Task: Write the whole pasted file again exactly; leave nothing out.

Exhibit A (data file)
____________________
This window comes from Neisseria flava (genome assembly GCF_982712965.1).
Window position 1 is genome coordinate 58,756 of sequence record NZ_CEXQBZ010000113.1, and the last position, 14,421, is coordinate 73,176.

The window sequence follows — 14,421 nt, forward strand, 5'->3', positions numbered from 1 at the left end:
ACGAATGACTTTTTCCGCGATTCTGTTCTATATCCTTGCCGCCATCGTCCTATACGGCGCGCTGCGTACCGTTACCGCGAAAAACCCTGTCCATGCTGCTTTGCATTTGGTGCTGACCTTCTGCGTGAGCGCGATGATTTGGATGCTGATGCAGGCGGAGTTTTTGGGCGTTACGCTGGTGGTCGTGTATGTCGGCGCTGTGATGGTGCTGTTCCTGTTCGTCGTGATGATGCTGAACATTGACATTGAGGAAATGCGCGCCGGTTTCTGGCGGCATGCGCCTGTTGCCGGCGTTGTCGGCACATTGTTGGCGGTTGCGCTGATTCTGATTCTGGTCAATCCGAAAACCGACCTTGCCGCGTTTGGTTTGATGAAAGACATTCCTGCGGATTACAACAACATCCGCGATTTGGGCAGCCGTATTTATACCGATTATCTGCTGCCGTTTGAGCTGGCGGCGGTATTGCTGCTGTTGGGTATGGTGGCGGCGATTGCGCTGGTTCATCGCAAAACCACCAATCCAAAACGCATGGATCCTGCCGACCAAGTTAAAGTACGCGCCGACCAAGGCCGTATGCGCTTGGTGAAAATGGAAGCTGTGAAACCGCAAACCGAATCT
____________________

This window comes from Neisseria flava (genome assembly GCF_982712965.1).
Window position 1 is genome coordinate 58,756 of sequence record NZ_CEXQBZ010000113.1, and the last position, 14,421, is coordinate 73,176.

The window sequence follows — 14,421 nt, forward strand, 5'->3', positions numbered from 1 at the left end:
ACGAATGACTTTTTCCGCGATTCTGTTCTATATCCTTGCCGCCATCGTCCTATACGGCGCGCTGCGTACCGTTACCGCGAAAAACCCTGTCCATGCTGCTTTGCATTTGGTGCTGACCTTCTGCGTGAGCGCGATGATTTGGATGCTGATGCAGGCGGAGTTTTTGGGCGTTACGCTGGTGGTCGTGTATGTCGGCGCTGTGATGGTGCTGTTCCTGTTCGTCGTGATGATGCTGAACATTGACATTGAGGAAATGCGCGCCGGTTTCTGGCGGCATGCGCCTGTTGCCGGCGTTGTCGGCACATTGTTGGCGGTTGCGCTGATTCTGATTCTGGTCAATCCGAAAACCGACCTTGCCGCGTTTGGTTTGATGAAAGACATTCCTGCGGATTACAACAACATCCGCGATTTGGGCAGCCGTATTTATACCGATTATCTGCTGCCGTTTGAGCTGGCGGCGGTATTGCTGCTGTTGGGTATGGTGGCGGCGATTGCGCTGGTTCATCGCAAAACCACCAATCCAAAACGCATGGATCCTGCCGACCAAGTTAAAGTACGCGCCGACCAAGGCCGTATGCGCTTGGTGAAAATGGAAGCTGTGAAACCGCAAACCGAATCT